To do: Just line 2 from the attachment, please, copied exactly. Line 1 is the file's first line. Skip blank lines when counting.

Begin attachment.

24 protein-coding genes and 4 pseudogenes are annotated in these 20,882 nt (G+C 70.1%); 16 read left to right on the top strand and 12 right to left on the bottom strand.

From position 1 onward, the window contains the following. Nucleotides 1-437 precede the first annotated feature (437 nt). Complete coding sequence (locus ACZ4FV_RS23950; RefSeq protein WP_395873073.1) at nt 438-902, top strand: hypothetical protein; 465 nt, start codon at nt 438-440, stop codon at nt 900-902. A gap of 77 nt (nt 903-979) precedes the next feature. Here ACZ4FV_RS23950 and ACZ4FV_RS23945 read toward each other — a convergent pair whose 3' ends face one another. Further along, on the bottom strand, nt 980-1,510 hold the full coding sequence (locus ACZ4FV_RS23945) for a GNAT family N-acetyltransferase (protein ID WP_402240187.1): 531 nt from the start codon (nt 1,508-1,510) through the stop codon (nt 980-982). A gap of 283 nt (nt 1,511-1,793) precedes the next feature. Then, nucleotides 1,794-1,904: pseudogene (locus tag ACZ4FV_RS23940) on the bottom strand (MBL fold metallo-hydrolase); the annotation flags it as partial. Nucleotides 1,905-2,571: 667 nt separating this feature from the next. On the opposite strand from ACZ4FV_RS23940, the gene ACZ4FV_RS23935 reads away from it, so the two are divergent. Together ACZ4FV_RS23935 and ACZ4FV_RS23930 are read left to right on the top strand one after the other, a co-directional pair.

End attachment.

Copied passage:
From position 1 onward, the window contains the following. Nucleotides 1-437 precede the first annotated feature (437 nt). Complete coding sequence (locus ACZ4FV_RS23950; RefSeq protein WP_395873073.1) at nt 438-902, top strand: hypothetical protein; 465 nt, start codon at nt 438-440, stop codon at nt 900-902. A gap of 77 nt (nt 903-979) precedes the next feature. Here ACZ4FV_RS23950 and ACZ4FV_RS23945 read toward each other — a convergent pair whose 3' ends face one another. Further along, on the bottom strand, nt 980-1,510 hold the full coding sequence (locus ACZ4FV_RS23945) for a GNAT family N-acetyltransferase (protein ID WP_402240187.1): 531 nt from the start codon (nt 1,508-1,510) through the stop codon (nt 980-982). A gap of 283 nt (nt 1,511-1,793) precedes the next feature. Then, nucleotides 1,794-1,904: pseudogene (locus tag ACZ4FV_RS23940) on the bottom strand (MBL fold metallo-hydrolase); the annotation flags it as partial. Nucleotides 1,905-2,571: 667 nt separating this feature from the next. On the opposite strand from ACZ4FV_RS23940, the gene ACZ4FV_RS23935 reads away from it, so the two are divergent. Together ACZ4FV_RS23935 and ACZ4FV_RS23930 are read left to right on the top strand one after the other, a co-directional pair.